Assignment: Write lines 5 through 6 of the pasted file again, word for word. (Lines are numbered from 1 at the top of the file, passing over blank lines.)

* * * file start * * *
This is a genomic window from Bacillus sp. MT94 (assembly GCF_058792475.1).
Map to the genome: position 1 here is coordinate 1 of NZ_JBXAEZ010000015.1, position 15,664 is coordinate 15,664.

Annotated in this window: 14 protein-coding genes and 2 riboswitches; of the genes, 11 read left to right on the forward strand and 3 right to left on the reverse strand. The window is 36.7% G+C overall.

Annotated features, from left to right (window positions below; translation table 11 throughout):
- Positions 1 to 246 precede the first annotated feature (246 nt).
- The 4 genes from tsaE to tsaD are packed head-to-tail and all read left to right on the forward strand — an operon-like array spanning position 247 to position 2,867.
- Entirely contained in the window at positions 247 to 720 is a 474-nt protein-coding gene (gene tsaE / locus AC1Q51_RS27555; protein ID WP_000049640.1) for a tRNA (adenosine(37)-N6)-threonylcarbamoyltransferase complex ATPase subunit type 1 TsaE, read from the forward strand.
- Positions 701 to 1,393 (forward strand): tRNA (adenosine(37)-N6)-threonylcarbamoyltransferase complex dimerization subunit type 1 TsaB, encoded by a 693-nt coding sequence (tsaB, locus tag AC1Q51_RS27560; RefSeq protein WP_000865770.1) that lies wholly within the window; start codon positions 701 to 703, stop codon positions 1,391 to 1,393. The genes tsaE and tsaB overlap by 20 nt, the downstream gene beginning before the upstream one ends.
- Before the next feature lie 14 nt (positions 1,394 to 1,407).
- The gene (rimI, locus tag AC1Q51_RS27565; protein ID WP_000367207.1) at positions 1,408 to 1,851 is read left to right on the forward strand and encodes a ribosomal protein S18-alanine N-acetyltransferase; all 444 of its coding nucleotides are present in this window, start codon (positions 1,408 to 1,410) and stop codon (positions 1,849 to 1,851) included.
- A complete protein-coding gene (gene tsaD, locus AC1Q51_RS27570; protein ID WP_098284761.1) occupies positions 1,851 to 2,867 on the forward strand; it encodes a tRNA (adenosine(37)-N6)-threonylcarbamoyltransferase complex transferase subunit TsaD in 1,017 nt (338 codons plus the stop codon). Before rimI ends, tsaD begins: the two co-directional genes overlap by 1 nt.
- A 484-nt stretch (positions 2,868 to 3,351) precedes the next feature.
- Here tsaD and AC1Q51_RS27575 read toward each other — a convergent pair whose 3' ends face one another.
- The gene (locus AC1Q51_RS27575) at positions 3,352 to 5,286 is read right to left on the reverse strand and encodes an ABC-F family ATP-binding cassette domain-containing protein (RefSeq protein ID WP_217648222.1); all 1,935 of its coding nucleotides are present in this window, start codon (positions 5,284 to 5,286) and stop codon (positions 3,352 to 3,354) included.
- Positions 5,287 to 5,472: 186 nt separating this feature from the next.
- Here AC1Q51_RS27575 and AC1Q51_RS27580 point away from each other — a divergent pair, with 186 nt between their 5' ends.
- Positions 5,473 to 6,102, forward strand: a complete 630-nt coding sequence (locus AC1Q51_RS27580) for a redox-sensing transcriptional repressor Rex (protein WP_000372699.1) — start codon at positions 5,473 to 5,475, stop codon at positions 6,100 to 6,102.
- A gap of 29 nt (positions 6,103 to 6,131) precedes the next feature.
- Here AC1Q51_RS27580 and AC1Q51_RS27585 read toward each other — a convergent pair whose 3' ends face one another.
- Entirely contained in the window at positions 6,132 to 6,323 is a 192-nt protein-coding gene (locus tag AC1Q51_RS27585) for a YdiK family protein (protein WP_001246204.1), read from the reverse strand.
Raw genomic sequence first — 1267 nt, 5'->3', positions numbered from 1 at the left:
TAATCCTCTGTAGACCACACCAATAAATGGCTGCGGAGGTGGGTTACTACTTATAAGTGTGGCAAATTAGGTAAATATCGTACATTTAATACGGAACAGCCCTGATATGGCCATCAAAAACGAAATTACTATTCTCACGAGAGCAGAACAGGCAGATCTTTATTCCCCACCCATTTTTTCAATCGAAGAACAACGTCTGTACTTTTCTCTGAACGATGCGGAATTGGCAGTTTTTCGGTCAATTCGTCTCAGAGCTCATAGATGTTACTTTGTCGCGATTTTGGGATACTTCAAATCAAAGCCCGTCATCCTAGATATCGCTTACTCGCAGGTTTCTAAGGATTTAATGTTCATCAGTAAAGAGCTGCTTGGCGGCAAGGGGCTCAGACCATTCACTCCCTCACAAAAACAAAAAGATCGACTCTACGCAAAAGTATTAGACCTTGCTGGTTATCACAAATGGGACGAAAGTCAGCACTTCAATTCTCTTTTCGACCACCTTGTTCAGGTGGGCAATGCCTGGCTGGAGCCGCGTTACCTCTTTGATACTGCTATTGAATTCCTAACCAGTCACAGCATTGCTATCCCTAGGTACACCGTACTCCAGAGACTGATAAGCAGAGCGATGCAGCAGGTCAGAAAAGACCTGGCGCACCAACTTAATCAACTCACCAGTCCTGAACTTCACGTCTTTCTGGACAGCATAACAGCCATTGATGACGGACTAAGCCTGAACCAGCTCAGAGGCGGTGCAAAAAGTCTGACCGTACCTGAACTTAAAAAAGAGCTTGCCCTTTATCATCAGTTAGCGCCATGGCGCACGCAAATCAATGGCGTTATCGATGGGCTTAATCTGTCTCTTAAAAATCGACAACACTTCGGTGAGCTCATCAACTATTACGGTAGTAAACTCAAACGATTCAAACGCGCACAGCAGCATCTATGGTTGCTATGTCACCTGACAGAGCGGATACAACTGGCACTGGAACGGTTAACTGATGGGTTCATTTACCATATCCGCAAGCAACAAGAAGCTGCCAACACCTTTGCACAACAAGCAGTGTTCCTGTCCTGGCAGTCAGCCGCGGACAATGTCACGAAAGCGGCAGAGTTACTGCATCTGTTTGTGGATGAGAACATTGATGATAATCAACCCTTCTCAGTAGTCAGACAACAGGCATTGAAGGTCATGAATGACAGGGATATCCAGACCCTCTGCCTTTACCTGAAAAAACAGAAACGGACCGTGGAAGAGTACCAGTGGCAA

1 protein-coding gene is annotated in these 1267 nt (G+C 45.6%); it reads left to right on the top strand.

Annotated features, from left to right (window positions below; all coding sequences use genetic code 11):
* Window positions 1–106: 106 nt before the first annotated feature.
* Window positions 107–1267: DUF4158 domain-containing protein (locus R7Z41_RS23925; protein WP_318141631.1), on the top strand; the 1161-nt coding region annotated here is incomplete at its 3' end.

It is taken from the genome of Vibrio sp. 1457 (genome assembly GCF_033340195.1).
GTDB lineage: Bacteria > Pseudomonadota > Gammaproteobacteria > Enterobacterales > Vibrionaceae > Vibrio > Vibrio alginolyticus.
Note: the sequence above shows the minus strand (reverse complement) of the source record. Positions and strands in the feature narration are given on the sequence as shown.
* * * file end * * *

- Positions 1 to 246 precede the first annotated feature (246 nt).
- The 4 genes from tsaE to tsaD are packed head-to-tail and all read left to right on the forward strand — an operon-like array spanning position 247 to position 2,867.